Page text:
Tuesday, November 17, 2009

Will the Real Prince Charming Please Stand Up?

It is not that unusual for the stories in romance comics to adhere to the old adage, "you can't have it all." Sometimes, the stories have stellar art with so-so plots, and sometimes it is the story that shines, accompanied by mediocre art. Lucky for us, with "Will the Real Prince Charming Please Stand Up?" from Girls' Love Stories #147 (November 1969) we can have it all! In the market for a highly satisfying story with delicious art by the legendary Ric Estrada? Continue reading!

The star of our story, Felice is a well... um, how do I put this nicely? A gold digger. After turning down a date invite by her perfectly handsome office mate, Dick -- Felice recounts to her other co-worker, Myrna that her goals include finding herself a rich guy and not wasting her time on a "poor dum-dum" like Dick.



Felice is a pro-active kind of lady. Instead of waiting for a man of the wealthy class to find her, she decides to go scoop one up herself at the Lakeside Resort for millionaires. Felice realizes getting a millionaire at the resort will take spending a small fortune in itself, and has already saved the necessary funds for the vacation by skipping meals and going to movies only when asked to on a date. To demonstrate her scrimping prowess to Myrna, Felice asks Dick to lunch and manages to coax him into buying her a gift.


Lunch turns into dinner, and poor smitten Dick tries to convince Felice they should give it a shot. Instead of keeping an open mind -- Felice proclaims, "I'm not marrying anyone who can't support me in a manner to which I'm definitely not accustomed."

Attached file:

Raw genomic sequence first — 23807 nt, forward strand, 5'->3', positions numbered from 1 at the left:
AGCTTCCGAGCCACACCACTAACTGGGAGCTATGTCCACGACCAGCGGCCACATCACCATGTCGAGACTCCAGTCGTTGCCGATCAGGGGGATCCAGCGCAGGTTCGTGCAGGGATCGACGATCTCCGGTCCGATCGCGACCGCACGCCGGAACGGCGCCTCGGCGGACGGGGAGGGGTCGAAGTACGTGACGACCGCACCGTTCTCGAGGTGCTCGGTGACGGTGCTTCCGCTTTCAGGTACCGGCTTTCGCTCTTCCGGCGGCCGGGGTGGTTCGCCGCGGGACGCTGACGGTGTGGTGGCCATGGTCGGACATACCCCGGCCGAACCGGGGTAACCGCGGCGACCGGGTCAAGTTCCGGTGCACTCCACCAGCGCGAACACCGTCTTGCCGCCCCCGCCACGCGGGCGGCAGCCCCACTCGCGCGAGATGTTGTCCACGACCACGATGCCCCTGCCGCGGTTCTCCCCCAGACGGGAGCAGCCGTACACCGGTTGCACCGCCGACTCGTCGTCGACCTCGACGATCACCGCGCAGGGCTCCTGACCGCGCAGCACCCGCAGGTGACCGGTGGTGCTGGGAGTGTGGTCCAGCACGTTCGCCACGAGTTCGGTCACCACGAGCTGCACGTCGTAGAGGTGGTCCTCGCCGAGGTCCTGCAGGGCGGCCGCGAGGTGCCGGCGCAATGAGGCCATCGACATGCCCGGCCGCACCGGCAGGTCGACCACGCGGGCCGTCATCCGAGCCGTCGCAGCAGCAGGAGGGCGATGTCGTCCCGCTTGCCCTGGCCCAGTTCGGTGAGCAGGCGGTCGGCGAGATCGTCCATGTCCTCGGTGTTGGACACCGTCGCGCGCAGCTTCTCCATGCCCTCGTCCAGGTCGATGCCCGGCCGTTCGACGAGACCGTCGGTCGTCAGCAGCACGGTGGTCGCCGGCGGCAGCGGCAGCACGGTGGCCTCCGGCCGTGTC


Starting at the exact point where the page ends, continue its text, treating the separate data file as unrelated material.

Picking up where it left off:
Seeing he can't change her mind, Dick says goodbye to Felice and she departs for her vacation. Felice quickly forms an ally on the beach who points her in the direction of a multi-millionaire with the largest mansion on the lake -- Peter Mason.


Felice tries to be patient while waiting to spot the elusive Peter Mason, and almost has her attention diverted for a moment. But alas! Only a lowly waiter beckons! Finally though, she spots Peter's speedboat and makes her way over to introduce herself.


A whirlwind romance ensues, and Felice feels the bliss. She visits Peter's mansion, eats delectable dinners cooked by the millionaire himself, spends afternoons in the pool with him and rides in his fancy sports car.


And then, tragedy strikes! The man Felice has fallen for is not Peter Mason at all, but Larry -- one of Mr. Mason's caretakers!


After being lied to, Felice (understandably) looses her cool. What ensues next only proves the other old adage is true, "hell hath no fury like a woman scorned who is armed with a bowl of spaghetti marinara."

Possibly the best use of Plop in the history of comic books